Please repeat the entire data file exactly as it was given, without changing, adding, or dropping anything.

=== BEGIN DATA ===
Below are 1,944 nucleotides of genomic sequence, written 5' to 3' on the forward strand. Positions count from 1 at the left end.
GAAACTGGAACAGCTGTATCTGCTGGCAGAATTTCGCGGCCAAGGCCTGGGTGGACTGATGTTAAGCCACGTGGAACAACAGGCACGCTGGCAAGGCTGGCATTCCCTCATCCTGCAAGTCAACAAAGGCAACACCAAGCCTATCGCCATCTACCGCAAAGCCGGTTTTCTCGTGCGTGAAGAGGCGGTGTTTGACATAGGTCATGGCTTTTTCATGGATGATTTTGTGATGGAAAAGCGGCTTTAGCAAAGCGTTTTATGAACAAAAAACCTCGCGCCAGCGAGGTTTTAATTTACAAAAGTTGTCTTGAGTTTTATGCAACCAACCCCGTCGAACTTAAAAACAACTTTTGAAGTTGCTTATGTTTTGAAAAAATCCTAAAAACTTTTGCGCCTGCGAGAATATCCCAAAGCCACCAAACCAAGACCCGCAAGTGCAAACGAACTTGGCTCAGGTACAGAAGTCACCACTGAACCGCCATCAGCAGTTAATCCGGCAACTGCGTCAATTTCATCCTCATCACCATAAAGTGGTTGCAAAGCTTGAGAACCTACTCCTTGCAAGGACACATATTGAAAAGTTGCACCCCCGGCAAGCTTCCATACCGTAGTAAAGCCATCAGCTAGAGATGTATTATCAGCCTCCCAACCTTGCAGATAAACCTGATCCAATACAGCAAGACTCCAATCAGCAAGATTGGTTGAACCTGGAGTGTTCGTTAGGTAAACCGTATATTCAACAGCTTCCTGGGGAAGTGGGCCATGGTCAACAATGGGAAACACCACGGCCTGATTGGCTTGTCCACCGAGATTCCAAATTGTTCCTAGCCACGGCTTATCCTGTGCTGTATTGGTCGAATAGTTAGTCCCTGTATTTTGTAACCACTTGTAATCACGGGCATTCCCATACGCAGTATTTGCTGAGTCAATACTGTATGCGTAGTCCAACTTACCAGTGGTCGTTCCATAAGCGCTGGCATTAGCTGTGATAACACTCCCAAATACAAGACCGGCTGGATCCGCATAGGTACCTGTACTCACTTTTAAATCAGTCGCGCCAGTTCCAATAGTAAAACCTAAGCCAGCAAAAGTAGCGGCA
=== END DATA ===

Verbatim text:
Below are 1,944 nucleotides of genomic sequence, written 5' to 3' on the forward strand. Positions count from 1 at the left end.
GAAACTGGAACAGCTGTATCTGCTGGCAGAATTTCGCGGCCAAGGCCTGGGTGGACTGATGTTAAGCCACGTGGAACAACAGGCACGCTGGCAAGGCTGGCATTCCCTCATCCTGCAAGTCAACAAAGGCAACACCAAGCCTATCGCCATCTACCGCAAAGCCGGTTTTCTCGTGCGTGAAGAGGCGGTGTTTGACATAGGTCATGGCTTTTTCATGGATGATTTTGTGATGGAAAAGCGGCTTTAGCAAAGCGTTTTATGAACAAAAAACCTCGCGCCAGCGAGGTTTTAATTTACAAAAGTTGTCTTGAGTTTTATGCAACCAACCCCGTCGAACTTAAAAACAACTTTTGAAGTTGCTTATGTTTTGAAAAAATCCTAAAAACTTTTGCGCCTGCGAGAATATCCCAAAGCCACCAAACCAAGACCCGCAAGTGCAAACGAACTTGGCTCAGGTACAGAAGTCACCACTGAACCGCCATCAGCAGTTAATCCGGCAACTGCGTCAATTTCATCCTCATCACCATAAAGTGGTTGCAAAGCTTGAGAACCTACTCCTTGCAAGGACACATATTGAAAAGTTGCACCCCCGGCAAGCTTCCATACCGTAGTAAAGCCATCAGCTAGAGATGTATTATCAGCCTCCCAACCTTGCAGATAAACCTGATCCAATACAGCAAGACTCCAATCAGCAAGATTGGTTGAACCTGGAGTGTTCGTTAGGTAAACCGTATATTCAACAGCTTCCTGGGGAAGTGGGCCATGGTCAACAATGGGAAACACCACGGCCTGATTGGCTTGTCCACCGAGATTCCAAATTGTTCCTAGCCACGGCTTATCCTGTGCTGTATTGGTCGAATAGTTAGTCCCTGTATTTTGTAACCACTTGTAATCACGGGCATTCCCATACGCAGTATTTGCTGAGTCAATACTGTATGCGTAGTCCAACTTACCAGTGGTCGTTCCATAAGCGCTGGCATTAGCTGTGATAACACTCCCAAATACAAGACCGGCTGGATCCGCATAGGTACCTGTACTCACTTTTAAATCAGTCGCGCCAGTTCCAATAGTAAAACCTAAGCCAGCAAAAGTAGCGGCA